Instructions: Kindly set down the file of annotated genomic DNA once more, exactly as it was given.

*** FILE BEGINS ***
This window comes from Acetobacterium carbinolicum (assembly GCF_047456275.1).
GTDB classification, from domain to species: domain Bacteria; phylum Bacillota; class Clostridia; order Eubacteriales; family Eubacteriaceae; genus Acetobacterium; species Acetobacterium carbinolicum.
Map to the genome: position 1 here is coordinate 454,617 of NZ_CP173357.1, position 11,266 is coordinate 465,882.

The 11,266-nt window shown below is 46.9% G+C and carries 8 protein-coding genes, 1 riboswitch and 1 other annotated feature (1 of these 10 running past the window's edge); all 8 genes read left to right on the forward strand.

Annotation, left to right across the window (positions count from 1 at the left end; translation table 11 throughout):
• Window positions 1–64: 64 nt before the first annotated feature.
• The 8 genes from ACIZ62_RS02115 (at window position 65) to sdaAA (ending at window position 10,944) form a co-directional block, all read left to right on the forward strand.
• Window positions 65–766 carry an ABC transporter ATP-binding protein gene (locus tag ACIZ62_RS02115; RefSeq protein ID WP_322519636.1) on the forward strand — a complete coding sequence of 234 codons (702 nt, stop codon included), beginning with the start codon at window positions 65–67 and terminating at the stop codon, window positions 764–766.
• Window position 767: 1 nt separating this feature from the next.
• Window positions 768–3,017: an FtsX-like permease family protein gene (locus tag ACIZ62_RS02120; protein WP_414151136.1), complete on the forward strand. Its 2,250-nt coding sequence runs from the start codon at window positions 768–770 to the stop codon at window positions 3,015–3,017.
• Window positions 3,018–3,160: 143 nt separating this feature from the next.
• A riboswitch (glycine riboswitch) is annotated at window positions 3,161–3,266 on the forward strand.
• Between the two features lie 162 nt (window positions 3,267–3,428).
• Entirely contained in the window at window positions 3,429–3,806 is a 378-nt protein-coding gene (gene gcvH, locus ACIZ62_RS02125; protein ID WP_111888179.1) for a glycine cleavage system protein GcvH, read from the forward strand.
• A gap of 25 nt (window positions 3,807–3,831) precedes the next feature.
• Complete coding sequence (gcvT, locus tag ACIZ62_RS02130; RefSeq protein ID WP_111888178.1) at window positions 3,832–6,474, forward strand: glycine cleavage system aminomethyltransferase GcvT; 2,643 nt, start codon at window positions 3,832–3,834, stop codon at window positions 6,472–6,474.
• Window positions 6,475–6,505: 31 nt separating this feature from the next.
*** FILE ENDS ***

This window comes from Acetobacterium carbinolicum (assembly GCF_047456275.1).
GTDB classification, from domain to species: domain Bacteria; phylum Bacillota; class Clostridia; order Eubacteriales; family Eubacteriaceae; genus Acetobacterium; species Acetobacterium carbinolicum.
Map to the genome: position 1 here is coordinate 454,617 of NZ_CP173357.1, position 11,266 is coordinate 465,882.

The 11,266-nt window shown below is 46.9% G+C and carries 8 protein-coding genes, 1 riboswitch and 1 other annotated feature (1 of these 10 running past the window's edge); all 8 genes read left to right on the forward strand.

Annotation, left to right across the window (positions count from 1 at the left end; translation table 11 throughout):
• Window positions 1–64: 64 nt before the first annotated feature.
• The 8 genes from ACIZ62_RS02115 (at window position 65) to sdaAA (ending at window position 10,944) form a co-directional block, all read left to right on the forward strand.
• Window positions 65–766 carry an ABC transporter ATP-binding protein gene (locus tag ACIZ62_RS02115; RefSeq protein ID WP_322519636.1) on the forward strand — a complete coding sequence of 234 codons (702 nt, stop codon included), beginning with the start codon at window positions 65–67 and terminating at the stop codon, window positions 764–766.
• Window position 767: 1 nt separating this feature from the next.
• Window positions 768–3,017: an FtsX-like permease family protein gene (locus tag ACIZ62_RS02120; protein WP_414151136.1), complete on the forward strand. Its 2,250-nt coding sequence runs from the start codon at window positions 768–770 to the stop codon at window positions 3,015–3,017.
• Window positions 3,018–3,160: 143 nt separating this feature from the next.
• A riboswitch (glycine riboswitch) is annotated at window positions 3,161–3,266 on the forward strand.
• Between the two features lie 162 nt (window positions 3,267–3,428).
• Entirely contained in the window at window positions 3,429–3,806 is a 378-nt protein-coding gene (gene gcvH, locus ACIZ62_RS02125; protein ID WP_111888179.1) for a glycine cleavage system protein GcvH, read from the forward strand.
• A gap of 25 nt (window positions 3,807–3,831) precedes the next feature.
• Complete coding sequence (gcvT, locus tag ACIZ62_RS02130; RefSeq protein ID WP_111888178.1) at window positions 3,832–6,474, forward strand: glycine cleavage system aminomethyltransferase GcvT; 2,643 nt, start codon at window positions 3,832–3,834, stop codon at window positions 6,472–6,474.
• Window positions 6,475–6,505: 31 nt separating this feature from the next.